Guillaume Fourticq with English translation-Ann Kirchoffer
"Sonya Heller is very much her own artist and comes alive onstage"
Sonya Heller Nearly three years after her critically-acclaimed first album “Fourth Floor”, Sonya Heller is back with her guitar, her pop-folk inspirations and “West Eleventh Street”. This is the ideal occasion to interview this very discreet artist and to learn a little more about her.
West Eleventh Street, the sequel to Fourth Floor, is Sonya Heller’s complete address in two albums - a cool place to live, according to her. The first notes of her latest album were actually written in Paris during the summer of 2007; a long time to wait for an album, especially at a time where there are constantly new releases and where even U2 has two albums scheduled in 2009. But this wait is not as long as it seems. “Actually, I didn’t really wait nine years before starting this album, I tried to get down to it a couple of times, in 2004 and 2006, before being able to do so in 2007 in Paris.”What triggered it was the writing of Justine, the first song of the album. She admits having waited for this song which sort of fell on her at a time when she needed it. It was then that the writing of the album could begin. She didn’t want to produce it in a rush, as is often the case today. For her, writing an album takes time. A general line of ideas, fifteen songs, only two or three of which will end up as is in the end.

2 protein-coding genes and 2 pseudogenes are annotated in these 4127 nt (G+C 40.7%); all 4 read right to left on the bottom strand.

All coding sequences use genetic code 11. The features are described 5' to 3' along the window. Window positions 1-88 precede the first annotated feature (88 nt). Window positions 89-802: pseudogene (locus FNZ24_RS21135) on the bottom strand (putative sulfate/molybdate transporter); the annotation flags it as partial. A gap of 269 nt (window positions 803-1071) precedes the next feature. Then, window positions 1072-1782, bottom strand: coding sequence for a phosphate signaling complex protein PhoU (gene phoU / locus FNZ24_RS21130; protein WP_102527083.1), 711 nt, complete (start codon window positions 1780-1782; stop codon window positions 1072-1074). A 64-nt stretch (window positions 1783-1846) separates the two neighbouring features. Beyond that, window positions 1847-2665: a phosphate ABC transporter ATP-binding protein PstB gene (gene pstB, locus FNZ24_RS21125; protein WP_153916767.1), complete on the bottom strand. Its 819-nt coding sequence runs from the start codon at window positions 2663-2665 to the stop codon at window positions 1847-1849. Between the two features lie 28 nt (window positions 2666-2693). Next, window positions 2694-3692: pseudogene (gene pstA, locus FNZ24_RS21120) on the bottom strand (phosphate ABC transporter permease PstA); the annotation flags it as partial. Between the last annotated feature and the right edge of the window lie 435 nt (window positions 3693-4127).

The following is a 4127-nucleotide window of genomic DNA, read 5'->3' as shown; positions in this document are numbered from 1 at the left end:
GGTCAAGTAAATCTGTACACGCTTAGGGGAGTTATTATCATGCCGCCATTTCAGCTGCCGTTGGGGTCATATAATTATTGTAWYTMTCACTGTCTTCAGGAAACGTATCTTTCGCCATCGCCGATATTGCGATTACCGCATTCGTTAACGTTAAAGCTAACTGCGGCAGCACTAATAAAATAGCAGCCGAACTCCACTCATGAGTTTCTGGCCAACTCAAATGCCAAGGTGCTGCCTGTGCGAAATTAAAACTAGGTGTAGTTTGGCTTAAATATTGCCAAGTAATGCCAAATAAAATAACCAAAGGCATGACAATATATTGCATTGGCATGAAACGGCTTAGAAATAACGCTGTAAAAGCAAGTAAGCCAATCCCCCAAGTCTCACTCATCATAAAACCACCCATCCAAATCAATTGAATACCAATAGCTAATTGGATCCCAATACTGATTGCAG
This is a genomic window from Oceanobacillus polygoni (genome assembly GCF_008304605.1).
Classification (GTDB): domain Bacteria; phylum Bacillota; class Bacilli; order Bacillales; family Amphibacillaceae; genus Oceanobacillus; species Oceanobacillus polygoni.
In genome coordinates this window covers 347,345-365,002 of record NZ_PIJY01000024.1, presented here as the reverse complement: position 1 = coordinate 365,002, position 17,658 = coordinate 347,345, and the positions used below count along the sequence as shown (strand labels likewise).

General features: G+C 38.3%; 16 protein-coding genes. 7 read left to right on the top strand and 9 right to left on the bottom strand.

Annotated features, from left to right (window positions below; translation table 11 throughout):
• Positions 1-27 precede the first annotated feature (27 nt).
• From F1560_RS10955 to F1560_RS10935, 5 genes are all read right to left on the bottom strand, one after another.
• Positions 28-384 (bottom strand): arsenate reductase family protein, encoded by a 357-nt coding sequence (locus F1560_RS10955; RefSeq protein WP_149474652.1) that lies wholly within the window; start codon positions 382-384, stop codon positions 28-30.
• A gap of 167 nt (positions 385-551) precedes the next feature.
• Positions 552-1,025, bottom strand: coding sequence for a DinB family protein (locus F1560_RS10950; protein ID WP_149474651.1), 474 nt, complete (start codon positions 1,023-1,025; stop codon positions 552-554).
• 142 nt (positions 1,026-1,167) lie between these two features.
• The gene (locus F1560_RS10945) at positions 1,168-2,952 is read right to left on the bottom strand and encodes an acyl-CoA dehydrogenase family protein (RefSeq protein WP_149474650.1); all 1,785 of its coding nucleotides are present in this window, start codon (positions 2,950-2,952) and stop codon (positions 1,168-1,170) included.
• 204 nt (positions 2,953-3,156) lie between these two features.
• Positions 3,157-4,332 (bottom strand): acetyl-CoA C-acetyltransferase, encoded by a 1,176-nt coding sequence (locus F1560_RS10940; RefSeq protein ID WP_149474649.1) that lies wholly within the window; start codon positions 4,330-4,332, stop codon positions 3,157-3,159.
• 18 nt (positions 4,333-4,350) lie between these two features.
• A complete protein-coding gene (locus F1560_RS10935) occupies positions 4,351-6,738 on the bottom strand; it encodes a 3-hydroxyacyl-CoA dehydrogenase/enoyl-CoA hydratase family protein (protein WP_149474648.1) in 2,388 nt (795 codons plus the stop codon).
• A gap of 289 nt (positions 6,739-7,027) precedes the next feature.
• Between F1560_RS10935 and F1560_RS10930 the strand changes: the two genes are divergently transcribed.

For Sonya Heller as for all folk artists, writing is very important. And she has her own way of going about it: “When I hear a story or I see something that touches me, I hurry to write it down, word for word at first, and then I give it a form that suits me better. Even if the text is an embellishment of reality. I try to feel my experience”. In her opinion, art is about creating something universal out of one’s personal experience. And when inspiration eludes her, all she needs to do is strum a few chords on her guitar or write a few verses. As for the topics in this album, they range from her personal experiences to the dance between spirituality and sexuality.She acknowledges that she has mellowed with time which enables her to write the lighter, more pop pieces herself, as can be seen in Sur le pont and Take It Easy. “In the past I wasn't in the right place to come up with some lighter pop tunes. I didn’t really feel capable of it. I must be lightening up a little with age...(smile)”
As far as the release of her new album is concerned, she says she is both very anxious and very excited, and would like to let go of the task of production, and get back on the road to share her music. Music that draws inspiration from the likes of Sting, Bob Dylan, Richie Havens, Georges Moustaki or Sarah Vaughn, as well as opera, chamber music or the Yiddish singer Theodore Bikel. Very much her own artist, one has a strong sense as to the importance of these influences in her life.
Sonya Heller live: it is on stage that she takes on her full dimension.